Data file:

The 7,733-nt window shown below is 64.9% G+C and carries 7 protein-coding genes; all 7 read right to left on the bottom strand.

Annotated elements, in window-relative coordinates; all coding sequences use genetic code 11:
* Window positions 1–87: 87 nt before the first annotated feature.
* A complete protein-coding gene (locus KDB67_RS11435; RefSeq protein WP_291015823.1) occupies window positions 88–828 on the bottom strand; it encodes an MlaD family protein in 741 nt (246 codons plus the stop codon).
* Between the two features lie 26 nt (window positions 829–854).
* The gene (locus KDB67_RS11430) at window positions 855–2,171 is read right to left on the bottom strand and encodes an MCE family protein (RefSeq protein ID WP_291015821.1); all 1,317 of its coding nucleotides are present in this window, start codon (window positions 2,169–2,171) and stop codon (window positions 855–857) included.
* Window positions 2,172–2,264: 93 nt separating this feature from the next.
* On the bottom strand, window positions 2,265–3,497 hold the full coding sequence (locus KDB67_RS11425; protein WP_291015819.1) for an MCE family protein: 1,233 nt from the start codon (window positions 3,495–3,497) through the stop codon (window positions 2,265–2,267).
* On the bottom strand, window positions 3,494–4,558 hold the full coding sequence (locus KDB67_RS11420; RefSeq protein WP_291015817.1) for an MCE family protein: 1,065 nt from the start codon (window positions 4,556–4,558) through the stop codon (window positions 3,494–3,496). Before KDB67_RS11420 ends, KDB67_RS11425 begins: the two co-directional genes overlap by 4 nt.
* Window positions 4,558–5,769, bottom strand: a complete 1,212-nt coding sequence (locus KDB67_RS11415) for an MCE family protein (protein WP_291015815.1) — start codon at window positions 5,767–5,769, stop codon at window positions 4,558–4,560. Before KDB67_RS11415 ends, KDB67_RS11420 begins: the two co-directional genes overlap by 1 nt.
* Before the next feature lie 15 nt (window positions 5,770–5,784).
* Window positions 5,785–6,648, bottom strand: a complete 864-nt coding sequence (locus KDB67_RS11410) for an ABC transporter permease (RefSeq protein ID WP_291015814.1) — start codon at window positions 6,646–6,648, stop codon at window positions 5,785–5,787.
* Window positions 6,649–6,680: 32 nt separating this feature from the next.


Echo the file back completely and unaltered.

The 7,733-nt window shown below is 64.9% G+C and carries 7 protein-coding genes; all 7 read right to left on the bottom strand.

Annotated elements, in window-relative coordinates; all coding sequences use genetic code 11:
* Window positions 1–87: 87 nt before the first annotated feature.
* A complete protein-coding gene (locus KDB67_RS11435; RefSeq protein WP_291015823.1) occupies window positions 88–828 on the bottom strand; it encodes an MlaD family protein in 741 nt (246 codons plus the stop codon).
* Between the two features lie 26 nt (window positions 829–854).
* The gene (locus KDB67_RS11430) at window positions 855–2,171 is read right to left on the bottom strand and encodes an MCE family protein (RefSeq protein ID WP_291015821.1); all 1,317 of its coding nucleotides are present in this window, start codon (window positions 2,169–2,171) and stop codon (window positions 855–857) included.
* Window positions 2,172–2,264: 93 nt separating this feature from the next.
* On the bottom strand, window positions 2,265–3,497 hold the full coding sequence (locus KDB67_RS11425; protein WP_291015819.1) for an MCE family protein: 1,233 nt from the start codon (window positions 3,495–3,497) through the stop codon (window positions 2,265–2,267).
* On the bottom strand, window positions 3,494–4,558 hold the full coding sequence (locus KDB67_RS11420; RefSeq protein WP_291015817.1) for an MCE family protein: 1,065 nt from the start codon (window positions 4,556–4,558) through the stop codon (window positions 3,494–3,496). Before KDB67_RS11420 ends, KDB67_RS11425 begins: the two co-directional genes overlap by 4 nt.
* Window positions 4,558–5,769, bottom strand: a complete 1,212-nt coding sequence (locus KDB67_RS11415) for an MCE family protein (protein WP_291015815.1) — start codon at window positions 5,767–5,769, stop codon at window positions 4,558–4,560. Before KDB67_RS11415 ends, KDB67_RS11420 begins: the two co-directional genes overlap by 1 nt.
* Before the next feature lie 15 nt (window positions 5,770–5,784).
* Window positions 5,785–6,648, bottom strand: a complete 864-nt coding sequence (locus KDB67_RS11410) for an ABC transporter permease (RefSeq protein ID WP_291015814.1) — start codon at window positions 6,646–6,648, stop codon at window positions 5,785–5,787.
* Window positions 6,649–6,680: 32 nt separating this feature from the next.